Costa Rica Considers Dollarization

 
1,748Views 0Comments Posted 02/05/2024

Costa Rican Congressman Jorge Dengo presented a new bill that is being processed under file No. 24,296 “Law for Dollarization.” “For decades, there has been a significant national discourse surrounding the ‘fair’ exchange rate between the Costa Rican Colón and the U.S. Dollar, the primary foreign currency used in the country for numerous internal and external transactions,” stated the PLP representative.  Dengo believes this discussion has not been transparent to the public, since the criteria for determining both the monetary policy and the mechanisms to establish the exchange rate have remained in the Board of Directors of the Central Bank of Costa Rica under confidential criteria.  The initiative establishes, among other reforms necessary for the adoption of the new currency, the methodology to determine the conversion exchange rate at which citizens could exchange their colones for dollars.  This methodology consists of using the average value resulting from the daily averages of the reference buying and selling exchange rates published by the Central Bank of Costa Rica during the period between February 2, 2015, and the entry into force of the Law.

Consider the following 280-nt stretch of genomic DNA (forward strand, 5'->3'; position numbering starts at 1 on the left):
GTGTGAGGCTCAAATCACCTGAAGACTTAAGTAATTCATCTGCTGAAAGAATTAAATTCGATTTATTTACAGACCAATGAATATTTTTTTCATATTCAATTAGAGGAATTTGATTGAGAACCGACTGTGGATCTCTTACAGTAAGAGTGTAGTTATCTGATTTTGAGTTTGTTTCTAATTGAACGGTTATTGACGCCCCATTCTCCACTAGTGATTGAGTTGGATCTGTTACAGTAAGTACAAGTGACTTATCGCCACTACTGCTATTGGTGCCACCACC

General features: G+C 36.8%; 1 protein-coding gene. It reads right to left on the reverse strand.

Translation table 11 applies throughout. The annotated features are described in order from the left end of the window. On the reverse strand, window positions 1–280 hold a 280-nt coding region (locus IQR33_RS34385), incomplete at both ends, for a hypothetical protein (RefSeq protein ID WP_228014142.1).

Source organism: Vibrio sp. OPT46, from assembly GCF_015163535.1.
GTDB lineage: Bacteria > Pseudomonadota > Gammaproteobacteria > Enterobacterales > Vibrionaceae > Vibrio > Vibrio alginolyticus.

“This is intended to ensure that the way of establishing the conversion exchange rate follows a logic that is as non-discretionary as possible and in line with the economic reality of the country during that period of time, which corresponds to the period of managed floating implemented by the Central Bank of Costa Rica,” said the Congressman.  This initiative proposes changes and amendments to Central Bank Law No. 7558 to achieve several objectives, such as eliminating volatility and uncertainty associated with the exchange rate to facilitate economic calculation, significantly reduce the discretion of the BCCR’s Board of Directors in the management of monetary and exchange rate policy, sustainably reduce inflation and the cost of credit, reduce transaction costs by eliminating the foreign exchange intermediation margin, and reactivate the economy through investment and the generation of new jobs.  “In terms of financial feasibility, the Central Bank of Costa Rica, at the time of presenting this project, has sufficient international monetary reserves to exchange all colones in circulation for dollars, without the need to resort to indebtedness,” noted the deputy.